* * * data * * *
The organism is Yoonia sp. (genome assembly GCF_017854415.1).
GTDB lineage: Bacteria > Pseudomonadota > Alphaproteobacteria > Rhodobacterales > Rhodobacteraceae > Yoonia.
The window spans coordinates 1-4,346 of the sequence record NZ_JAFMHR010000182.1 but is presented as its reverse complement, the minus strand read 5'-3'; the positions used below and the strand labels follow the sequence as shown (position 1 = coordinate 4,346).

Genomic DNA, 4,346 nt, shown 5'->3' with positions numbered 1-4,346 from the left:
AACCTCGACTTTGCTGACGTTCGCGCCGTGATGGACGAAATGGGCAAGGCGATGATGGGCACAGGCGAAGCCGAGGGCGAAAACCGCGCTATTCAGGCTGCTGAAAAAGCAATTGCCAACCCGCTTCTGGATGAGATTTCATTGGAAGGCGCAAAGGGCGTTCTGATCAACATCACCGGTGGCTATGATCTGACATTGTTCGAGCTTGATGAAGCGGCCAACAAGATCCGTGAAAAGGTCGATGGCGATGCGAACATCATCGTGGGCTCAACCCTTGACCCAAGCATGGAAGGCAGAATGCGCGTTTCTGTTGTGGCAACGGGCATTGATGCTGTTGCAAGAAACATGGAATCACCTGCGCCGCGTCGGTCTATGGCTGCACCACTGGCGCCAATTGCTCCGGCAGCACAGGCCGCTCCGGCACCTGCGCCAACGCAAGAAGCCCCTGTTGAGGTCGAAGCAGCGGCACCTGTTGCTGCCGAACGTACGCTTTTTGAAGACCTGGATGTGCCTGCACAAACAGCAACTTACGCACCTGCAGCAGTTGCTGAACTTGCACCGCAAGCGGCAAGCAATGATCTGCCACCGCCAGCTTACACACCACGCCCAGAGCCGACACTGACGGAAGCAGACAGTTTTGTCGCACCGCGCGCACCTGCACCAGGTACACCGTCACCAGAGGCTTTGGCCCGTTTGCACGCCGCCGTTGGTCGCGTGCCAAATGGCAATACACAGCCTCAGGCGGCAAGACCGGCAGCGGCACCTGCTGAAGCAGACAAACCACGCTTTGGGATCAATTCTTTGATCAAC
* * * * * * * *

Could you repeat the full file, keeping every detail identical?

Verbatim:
The organism is Yoonia sp. (genome assembly GCF_017854415.1).
GTDB lineage: Bacteria > Pseudomonadota > Alphaproteobacteria > Rhodobacterales > Rhodobacteraceae > Yoonia.
The window spans coordinates 1-4,346 of the sequence record NZ_JAFMHR010000182.1 but is presented as its reverse complement, the minus strand read 5'-3'; the positions used below and the strand labels follow the sequence as shown (position 1 = coordinate 4,346).

Genomic DNA, 4,346 nt, shown 5'->3' with positions numbered 1-4,346 from the left:
AACCTCGACTTTGCTGACGTTCGCGCCGTGATGGACGAAATGGGCAAGGCGATGATGGGCACAGGCGAAGCCGAGGGCGAAAACCGCGCTATTCAGGCTGCTGAAAAAGCAATTGCCAACCCGCTTCTGGATGAGATTTCATTGGAAGGCGCAAAGGGCGTTCTGATCAACATCACCGGTGGCTATGATCTGACATTGTTCGAGCTTGATGAAGCGGCCAACAAGATCCGTGAAAAGGTCGATGGCGATGCGAACATCATCGTGGGCTCAACCCTTGACCCAAGCATGGAAGGCAGAATGCGCGTTTCTGTTGTGGCAACGGGCATTGATGCTGTTGCAAGAAACATGGAATCACCTGCGCCGCGTCGGTCTATGGCTGCACCACTGGCGCCAATTGCTCCGGCAGCACAGGCCGCTCCGGCACCTGCGCCAACGCAAGAAGCCCCTGTTGAGGTCGAAGCAGCGGCACCTGTTGCTGCCGAACGTACGCTTTTTGAAGACCTGGATGTGCCTGCACAAACAGCAACTTACGCACCTGCAGCAGTTGCTGAACTTGCACCGCAAGCGGCAAGCAATGATCTGCCACCGCCAGCTTACACACCACGCCCAGAGCCGACACTGACGGAAGCAGACAGTTTTGTCGCACCGCGCGCACCTGCACCAGGTACACCGTCACCAGAGGCTTTGGCCCGTTTGCACGCCGCCGTTGGTCGCGTGCCAAATGGCAATACACAGCCTCAGGCGGCAAGACCGGCAGCGGCACCTGCTGAAGCAGACAAACCACGCTTTGGGATCAATTCTTTGATCAAC